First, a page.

The S&P/TSX composite index slipped 7.56 points to 11,941.7 while the TSX Venture Exchange was ahead 1.84 points to 1,242.58.
The Canadian dollar also finished little changed, down 0.01 of a cent at 101.44 cents US. The loonie could be in for some volatility after Quebecers vote in a new government Tuesday while the Bank of Canada makes its next announcement on interest rates Wednesday.
U.S. markets were mainly lower even as a disappointing reading of a key gauge of the manufacturing sector and lower construction spending raised expectations that the U.S. Federal Reserve will embark on another jolt of stimulus.
The Dow Jones industrials fell 54.9 points to 13,035.94 after the Institute for Supply Management's August index came in at 49.6, a bit weaker than July's reading of 49.8 and below expectations of 50.2, which would have signalled expansion.
Also, construction spending dropped by 0.9 per cent in July against expectations for a slight increase.
The Nasdaq composite index was ahead 8.1 points at 3,075.06 and the S&P 500 index was off 1.64 points to 1,404.94.
"Although today’s PMI report might not prove to be a tipping factor, it certainly runs counter to the substantial and sustainable improvement in economic activity many (Fed) members wanted to observe before pulling the trigger on more monetary stimulus," said TD Bank senior economist Martin Schwerdtfeger.
Investors also looked to employment data for clues as to whether the Fed thinks the U.S. economic recovery needs help in staying on the rails. Economists expect Friday's non-farm payrolls report to show that the American economy created 127,000 jobs in August, on top of 163,000 in July. The Fed holds its next meeting Sept. 13.
Canadian employment data is also being released Friday. It is believed that the economy cranked out 11,000 jobs last month.
Traders also looked ahead to Thursday and an announcement from European Central Bank president Mario Draghi. He is expected to announce details of a new bond-buying program intended to bring down the borrowing costs of countries such as Spain and Italy.
The plan is seen as a crucial step toward easing the European government debt crisis, which is increasingly hurting the continent’s economy.
"For all intents and purposes, we will just wait until Thursday when we see something from the ECB, or not see something from them," said Garey Aitken, director of equity research at Bissett Investment Management in Calgary, adding there is a danger that markets are expecting more than the bank can deliver.
"So often we come to these events with so much anticipation and walk away disappointed and that could very well be the case again here on Thursday."
Ahead of Thursday’s announcement, Moody’s Investors Service lowered its rating outlook for the 17-country region that uses the euro currency, as uncertainty over the European debt crisis grows and the stronger countries in the group could be hard-pressed to provide support.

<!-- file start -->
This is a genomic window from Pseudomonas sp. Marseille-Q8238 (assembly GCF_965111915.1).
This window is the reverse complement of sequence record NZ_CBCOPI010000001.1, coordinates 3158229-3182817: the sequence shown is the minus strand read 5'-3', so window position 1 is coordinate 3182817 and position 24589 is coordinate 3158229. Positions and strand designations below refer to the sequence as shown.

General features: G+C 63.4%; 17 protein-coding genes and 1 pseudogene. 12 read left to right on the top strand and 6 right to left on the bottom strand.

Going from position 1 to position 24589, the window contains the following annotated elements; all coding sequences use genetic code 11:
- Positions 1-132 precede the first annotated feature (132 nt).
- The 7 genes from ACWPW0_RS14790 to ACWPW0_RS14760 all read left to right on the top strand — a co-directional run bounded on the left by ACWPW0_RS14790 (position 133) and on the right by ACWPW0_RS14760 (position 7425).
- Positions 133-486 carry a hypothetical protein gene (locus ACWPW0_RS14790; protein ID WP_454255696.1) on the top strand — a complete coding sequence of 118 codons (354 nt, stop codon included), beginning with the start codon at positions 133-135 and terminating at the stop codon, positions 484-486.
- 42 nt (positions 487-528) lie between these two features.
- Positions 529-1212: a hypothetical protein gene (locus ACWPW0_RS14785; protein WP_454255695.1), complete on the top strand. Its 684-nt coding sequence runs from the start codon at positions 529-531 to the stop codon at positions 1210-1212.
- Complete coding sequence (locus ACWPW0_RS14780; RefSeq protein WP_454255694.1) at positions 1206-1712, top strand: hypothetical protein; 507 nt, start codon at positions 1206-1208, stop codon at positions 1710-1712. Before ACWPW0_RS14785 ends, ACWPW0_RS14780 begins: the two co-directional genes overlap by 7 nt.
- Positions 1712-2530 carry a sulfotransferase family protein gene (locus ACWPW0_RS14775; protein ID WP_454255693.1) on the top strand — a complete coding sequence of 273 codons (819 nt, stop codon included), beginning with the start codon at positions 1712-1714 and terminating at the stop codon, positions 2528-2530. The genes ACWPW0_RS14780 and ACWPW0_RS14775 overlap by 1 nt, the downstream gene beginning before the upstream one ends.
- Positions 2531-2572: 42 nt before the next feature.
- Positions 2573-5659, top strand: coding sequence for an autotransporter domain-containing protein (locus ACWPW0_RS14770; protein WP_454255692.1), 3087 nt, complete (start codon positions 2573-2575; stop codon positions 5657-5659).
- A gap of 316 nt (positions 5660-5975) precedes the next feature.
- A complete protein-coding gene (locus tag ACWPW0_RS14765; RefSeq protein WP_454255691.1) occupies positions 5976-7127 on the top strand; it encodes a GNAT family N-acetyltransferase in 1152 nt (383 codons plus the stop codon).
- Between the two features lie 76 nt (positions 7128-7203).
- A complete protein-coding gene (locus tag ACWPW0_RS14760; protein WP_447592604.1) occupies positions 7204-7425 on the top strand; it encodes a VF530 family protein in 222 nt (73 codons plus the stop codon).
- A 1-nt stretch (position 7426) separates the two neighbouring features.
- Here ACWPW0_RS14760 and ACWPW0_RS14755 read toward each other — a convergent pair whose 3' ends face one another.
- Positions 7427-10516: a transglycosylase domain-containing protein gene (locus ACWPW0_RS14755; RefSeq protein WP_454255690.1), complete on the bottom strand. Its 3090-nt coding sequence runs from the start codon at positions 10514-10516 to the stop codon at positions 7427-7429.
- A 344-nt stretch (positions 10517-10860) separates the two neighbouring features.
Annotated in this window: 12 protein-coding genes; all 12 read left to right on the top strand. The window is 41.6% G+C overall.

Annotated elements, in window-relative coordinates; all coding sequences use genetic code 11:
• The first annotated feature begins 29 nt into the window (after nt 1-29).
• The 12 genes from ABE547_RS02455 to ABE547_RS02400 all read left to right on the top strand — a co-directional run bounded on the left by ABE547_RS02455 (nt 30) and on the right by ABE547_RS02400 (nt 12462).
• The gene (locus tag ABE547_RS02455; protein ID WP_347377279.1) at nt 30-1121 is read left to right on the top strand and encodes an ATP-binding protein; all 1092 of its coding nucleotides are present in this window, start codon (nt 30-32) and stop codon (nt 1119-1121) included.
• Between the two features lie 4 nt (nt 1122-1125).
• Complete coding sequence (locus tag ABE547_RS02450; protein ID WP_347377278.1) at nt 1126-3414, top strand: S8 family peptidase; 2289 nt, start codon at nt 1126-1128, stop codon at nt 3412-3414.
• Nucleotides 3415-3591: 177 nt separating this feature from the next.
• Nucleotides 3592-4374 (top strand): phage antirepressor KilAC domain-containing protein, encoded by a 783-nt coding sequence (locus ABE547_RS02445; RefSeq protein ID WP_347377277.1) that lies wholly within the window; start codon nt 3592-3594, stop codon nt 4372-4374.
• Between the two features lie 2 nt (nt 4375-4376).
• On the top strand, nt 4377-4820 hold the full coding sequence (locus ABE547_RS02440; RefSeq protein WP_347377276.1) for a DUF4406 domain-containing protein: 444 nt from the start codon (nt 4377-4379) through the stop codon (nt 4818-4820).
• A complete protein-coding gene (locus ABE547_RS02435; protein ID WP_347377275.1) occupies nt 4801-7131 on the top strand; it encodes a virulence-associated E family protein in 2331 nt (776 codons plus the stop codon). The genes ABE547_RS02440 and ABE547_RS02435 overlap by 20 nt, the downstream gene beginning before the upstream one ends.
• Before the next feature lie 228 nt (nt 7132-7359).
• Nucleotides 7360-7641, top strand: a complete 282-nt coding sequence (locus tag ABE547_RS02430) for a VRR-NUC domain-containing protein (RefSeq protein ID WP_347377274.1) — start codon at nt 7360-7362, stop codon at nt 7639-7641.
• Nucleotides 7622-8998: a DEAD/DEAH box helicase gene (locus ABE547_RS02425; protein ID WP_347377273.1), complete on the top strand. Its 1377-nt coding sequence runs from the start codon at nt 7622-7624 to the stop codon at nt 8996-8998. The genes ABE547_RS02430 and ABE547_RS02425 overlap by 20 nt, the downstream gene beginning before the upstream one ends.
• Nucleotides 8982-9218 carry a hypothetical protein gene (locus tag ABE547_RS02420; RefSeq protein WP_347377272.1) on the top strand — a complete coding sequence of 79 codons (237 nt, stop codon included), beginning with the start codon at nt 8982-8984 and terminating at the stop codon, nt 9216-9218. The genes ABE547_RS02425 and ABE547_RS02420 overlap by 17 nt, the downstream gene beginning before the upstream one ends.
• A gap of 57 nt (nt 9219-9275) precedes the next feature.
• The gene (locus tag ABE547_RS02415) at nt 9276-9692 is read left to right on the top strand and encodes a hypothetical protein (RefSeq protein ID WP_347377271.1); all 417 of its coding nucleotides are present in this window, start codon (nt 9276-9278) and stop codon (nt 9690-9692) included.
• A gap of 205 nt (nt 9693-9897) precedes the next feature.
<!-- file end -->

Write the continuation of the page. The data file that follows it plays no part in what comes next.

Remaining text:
Moody’s is revising its outlook to “Negative” from “Stable” for the European Union’s top Aaa credit rating. That means the rating could be downgraded, which would cost the EU more to borrow.
Canada's central bank will be in focus Wednesday as the Bank of Canada makes its next announcement on interest rates. The bank is expected to leave its key interest rate unchanged at one per cent, but traders will look for hints as to when it might hike rates.
There was also other negative economic news over the long Labour Day weekend.
China’s HSBC manufacturing Purchasing Managers Index fell to 47.6 in August from 49.3 in July, which was the lowest reading since March 2009.
However, there are signs that China's central bank is resisting calls for more aggressive measures to boost the economy based on past experience. Huge stimulus enacted in response to the 2008 global crisis fuelled inflation and a wasteful spending boom.
Meanwhile, the final read on the eurozone manufacturing PMI came in at 45.1 in August.
The energy sector dipped 0.6 per cent as oil prices backed off after the release of the U.S. data, with the October crude contract on the New York Mercantile Exchange down $1.17 at US$95.30 a barrel. Canadian Natural Resources (TSX:CNQ) lost 77 cents to C$29.22 while Suncor Energy (TSX:SU) gained 31 cents to $31.12.
The December copper contract on the Nymex was up one cent at US$3.47 a pound but the base metals sector lost 0.4 per cent. Teck Resources (TSX:TCK.B) fell 66 cents to C$26.58 and Major Drilling Group Intl. (TSX:MDI) shed 36 cents to $8.98.
The gold sector was down about 0.5 per cent with bullion up $8.40 to US$1,696 an ounce. Barrick Gold Corp. (TSX:ABX) lost 33 cents to C$37.68.
Financial stocks also weakened with National Bank (TSX:NA) off $1.21 at $72.80 while Bank of Montreal (TSX:BMO) gave back 52 cents to $57.10.
The health-care segment led advancers as investors also took in major acquisition activity.
Montreal-based Valeant Pharmaceuticals International Inc. (TSX:VRX) is buying U.S. dermatology products maker Medicis Pharmaceutical Corp. for about $2.6 billion in cash in a deal to strengthen its position in skin treatments and care.
Valeant said Monday that it is paying $44 per share for Medicis, a 39 per cent premium over Friday’s closing price of $31.87 for the Scottsdale, Ariz., company. Valeant stock ran up $7.47 or 14.8 per cent to $57.94.